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Why do CPOs have the highest turnover in the C-Suite?

by CJ Daniel-Nield11 June 2023 4 Min Read

Who doesn’t occasionally feel lonely in their job? Turns out, if you’ve been feeling the blues at your desk recently, chances are your Chief Product Officer has got it worse.

After surveying the LinkedIn profiles of 1000 CPOs, we found the average CPO tenure is 2.6 years. That’s significantly shorter than other C-Suite roles: a study from Datarails found that the average CEO tenure is 3.9 years and it’s 4.6 years for a CTO.

So why are CPOs leaving the job so soon after they’re hired?

We spoke to CPOs at leading UK organisations to hear the challenges facing the top product role – and we heard that loneliness was a big factor. 60% of the CPOs we spoke to highlighted loneliness as a common aspect of the job.

So what’s that about? And why should you care? Because if your CPO is leaving after 2 years, chances are you’re not getting product right at your organisation.

It’s lonely fighting the good product fight

When CPOs talk about feeling lonely, they don’t mean a lack of work friends or chats around the water cooler.

They’re talking about the loneliness of having to champion product in a large organisation – and often being the only person doing it.

One CPO from a leading high-street fashion retailer said: “When people don’t understand what product is in a bigger organisation, you spend a lot of your time bringing people on the journey. It’s why you end up having this divide”.

"If you're on your own and you're the only person preaching product, you can end up feeling really lonely and questioning yourself: am I going crazy?! One person isn't enough to change the tide”

CPO from a High Street Fashion Retailer

CPO vs. the rest of the C-Suite

Not only are CPOs often the only person in the C-Suite responsible for product, but they also have their own unique set of priorities – and as a result, clashes can occur.

A CPO at a high street retailer shared their experience coming up against the CEO: “I was the only product person which is a very lonely place to be. Especially when your boss is a salesman: we had very different views on product. He wanted to sell the thing then build it… so I ended up leaving”.

“I was the only product person which is a very lonely place to be. We had very different views on product… so I ended up leaving”.

By its nature, the role of the CPO is to challenge the core business strategy, and as a result, the decisions made by the rest of the C-Suite. In this way, product is unlike any other business unit, and it’s understandable why it’s hard to get the rest of the leadership team on board.

Ben Elliot, Co-Founder of tech recruitment agency Found by Few, told us that CPOs often get fired when those disagreements rise to the surface: “If there’s conflict with other C-Suite, they’re the first to go”.

One point of contention that came up a lot in our research was the natural conflict between the Chief Technology Officer and the CPO. As the CPO of a global Fintech summarised it: “The CPO is responsible for ideation and the commercialisation of the products. The CTO has to execute it”.

The tension between BAU and new product innovation is a key constraint that most large businesses are dealing with when trying to execute a successful product strategy.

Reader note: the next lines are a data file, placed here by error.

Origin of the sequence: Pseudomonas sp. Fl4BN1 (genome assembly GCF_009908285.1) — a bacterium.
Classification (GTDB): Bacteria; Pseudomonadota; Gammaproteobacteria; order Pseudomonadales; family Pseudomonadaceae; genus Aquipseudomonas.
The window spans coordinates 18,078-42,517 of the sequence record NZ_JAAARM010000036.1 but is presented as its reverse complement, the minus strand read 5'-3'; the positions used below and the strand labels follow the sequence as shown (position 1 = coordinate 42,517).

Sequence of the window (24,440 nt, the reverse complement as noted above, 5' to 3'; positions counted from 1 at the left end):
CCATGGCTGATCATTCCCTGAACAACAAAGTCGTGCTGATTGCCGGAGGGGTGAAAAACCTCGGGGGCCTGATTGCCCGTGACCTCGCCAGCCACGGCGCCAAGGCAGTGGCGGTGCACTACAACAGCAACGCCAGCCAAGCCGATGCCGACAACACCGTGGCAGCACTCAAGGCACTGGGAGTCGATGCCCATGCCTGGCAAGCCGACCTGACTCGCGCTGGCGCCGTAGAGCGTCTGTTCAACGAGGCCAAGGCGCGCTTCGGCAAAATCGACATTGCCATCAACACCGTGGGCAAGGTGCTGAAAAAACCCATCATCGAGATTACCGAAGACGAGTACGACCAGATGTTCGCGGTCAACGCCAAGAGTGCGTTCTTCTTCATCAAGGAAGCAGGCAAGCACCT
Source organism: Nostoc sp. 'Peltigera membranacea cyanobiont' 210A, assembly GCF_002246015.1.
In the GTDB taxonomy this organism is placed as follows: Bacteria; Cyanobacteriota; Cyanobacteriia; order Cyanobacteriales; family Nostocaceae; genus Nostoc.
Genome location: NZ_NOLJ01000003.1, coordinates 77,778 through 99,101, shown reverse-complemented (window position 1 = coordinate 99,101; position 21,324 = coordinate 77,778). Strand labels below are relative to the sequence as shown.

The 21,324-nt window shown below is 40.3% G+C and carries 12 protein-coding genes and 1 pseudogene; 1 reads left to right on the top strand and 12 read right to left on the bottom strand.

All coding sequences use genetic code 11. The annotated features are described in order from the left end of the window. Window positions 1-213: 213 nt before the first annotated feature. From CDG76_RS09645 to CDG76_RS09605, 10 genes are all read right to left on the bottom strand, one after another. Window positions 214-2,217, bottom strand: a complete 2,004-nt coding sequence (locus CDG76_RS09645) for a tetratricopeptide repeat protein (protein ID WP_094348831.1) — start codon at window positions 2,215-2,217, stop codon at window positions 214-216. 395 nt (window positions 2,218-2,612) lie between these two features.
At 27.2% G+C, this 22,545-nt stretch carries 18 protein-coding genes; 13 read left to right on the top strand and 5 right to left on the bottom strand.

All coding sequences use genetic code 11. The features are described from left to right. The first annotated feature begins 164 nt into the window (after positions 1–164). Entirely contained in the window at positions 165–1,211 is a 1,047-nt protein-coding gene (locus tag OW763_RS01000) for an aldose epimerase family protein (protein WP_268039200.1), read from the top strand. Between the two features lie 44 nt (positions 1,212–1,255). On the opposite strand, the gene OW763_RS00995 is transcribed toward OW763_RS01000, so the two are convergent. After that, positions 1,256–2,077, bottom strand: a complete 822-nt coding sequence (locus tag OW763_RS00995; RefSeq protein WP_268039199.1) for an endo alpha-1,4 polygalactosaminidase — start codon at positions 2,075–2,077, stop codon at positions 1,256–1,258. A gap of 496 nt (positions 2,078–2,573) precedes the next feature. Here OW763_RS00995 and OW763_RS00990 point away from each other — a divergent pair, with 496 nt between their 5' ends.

Failure to meet high expectations

Another key reason why CPOs are leaving after only a couple of years is the high expectations for the role.

A business will often bring in a CPO to turn around a failing ship: perhaps they have a bad reputation on Glassdoor, and employees are leaving because of a legacy culture and slow processes.

The PR-able nature of the CPO role – especially in this economic climate – means CPOs often feel like they’re under scrutiny. Plus, it’s another distraction from actually getting product done in the business, which is what your CPO really joined to do, not post on Linkedin and join panels about being a tech business.

"I had that real lightbulb moment of: ‘Oh I'm not doing product, I'm doing transformation'"

There's also the problem of transformation vs. product. Many businesses are still stuck trying to implement digital transformation and agile processes, rather than get on with product innovation. As one CPO we spoke to put it: “I had that real lightbulb moment of: ‘Oh I'm not doing product, I'm doing transformation'”.

All in all, it’s clear from our research that CPOs feel lonely because they’re rarely working on what they were hired to do: good product. Either the business is expecting them to turn around a sinking ship, convince reluctant stakeholders or battle out business priorities with the rest of the C-Suite.

If your business is still stuck doing digital transformation instead of product innovation - optimising your existing products and following a customer-focused product vision - then you’re already falling behind your competition. Look to legacy organisations like Lego, Boots and BT who are leading the way when it comes to embedding a product mindset and innovating through product.

Getting product right at large organisations is hard. We’re on a mission to change that, so we’re speaking to senior leaders from large organisations like Lego, John Lewis and Barclays to dig into the challenges of implementing product within the unique constraints of their businesses.

Got a story to tell? We want to hear from you. Reach out to CJ for a chat:

I’m CJ, co-founder of Planes and in charge of all things strategy and growth. Coming from the world of startups, I want everything done 10x quicker than humanely possible—and I love my team for trying.
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